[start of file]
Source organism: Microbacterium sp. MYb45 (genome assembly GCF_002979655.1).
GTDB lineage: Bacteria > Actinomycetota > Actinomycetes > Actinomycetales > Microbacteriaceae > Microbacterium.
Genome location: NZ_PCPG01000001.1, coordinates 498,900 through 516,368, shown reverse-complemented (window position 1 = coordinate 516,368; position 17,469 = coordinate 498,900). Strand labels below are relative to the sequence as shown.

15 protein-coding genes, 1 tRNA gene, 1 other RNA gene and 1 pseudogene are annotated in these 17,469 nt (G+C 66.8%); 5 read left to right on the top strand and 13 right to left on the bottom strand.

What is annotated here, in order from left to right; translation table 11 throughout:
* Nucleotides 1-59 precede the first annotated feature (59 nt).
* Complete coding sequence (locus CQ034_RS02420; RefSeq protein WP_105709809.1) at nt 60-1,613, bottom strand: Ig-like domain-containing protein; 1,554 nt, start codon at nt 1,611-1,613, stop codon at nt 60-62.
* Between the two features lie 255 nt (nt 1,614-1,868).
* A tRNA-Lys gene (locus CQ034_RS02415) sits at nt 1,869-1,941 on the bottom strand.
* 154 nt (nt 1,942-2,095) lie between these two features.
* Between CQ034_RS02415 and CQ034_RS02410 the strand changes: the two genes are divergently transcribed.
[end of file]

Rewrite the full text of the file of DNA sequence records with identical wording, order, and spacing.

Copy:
Source organism: Microbacterium sp. MYb45 (genome assembly GCF_002979655.1).
GTDB lineage: Bacteria > Actinomycetota > Actinomycetes > Actinomycetales > Microbacteriaceae > Microbacterium.
Genome location: NZ_PCPG01000001.1, coordinates 498,900 through 516,368, shown reverse-complemented (window position 1 = coordinate 516,368; position 17,469 = coordinate 498,900). Strand labels below are relative to the sequence as shown.

15 protein-coding genes, 1 tRNA gene, 1 other RNA gene and 1 pseudogene are annotated in these 17,469 nt (G+C 66.8%); 5 read left to right on the top strand and 13 right to left on the bottom strand.

What is annotated here, in order from left to right; translation table 11 throughout:
* Nucleotides 1-59 precede the first annotated feature (59 nt).
* Complete coding sequence (locus CQ034_RS02420; RefSeq protein WP_105709809.1) at nt 60-1,613, bottom strand: Ig-like domain-containing protein; 1,554 nt, start codon at nt 1,611-1,613, stop codon at nt 60-62.
* Between the two features lie 255 nt (nt 1,614-1,868).
* A tRNA-Lys gene (locus CQ034_RS02415) sits at nt 1,869-1,941 on the bottom strand.
* 154 nt (nt 1,942-2,095) lie between these two features.
* Between CQ034_RS02415 and CQ034_RS02410 the strand changes: the two genes are divergently transcribed.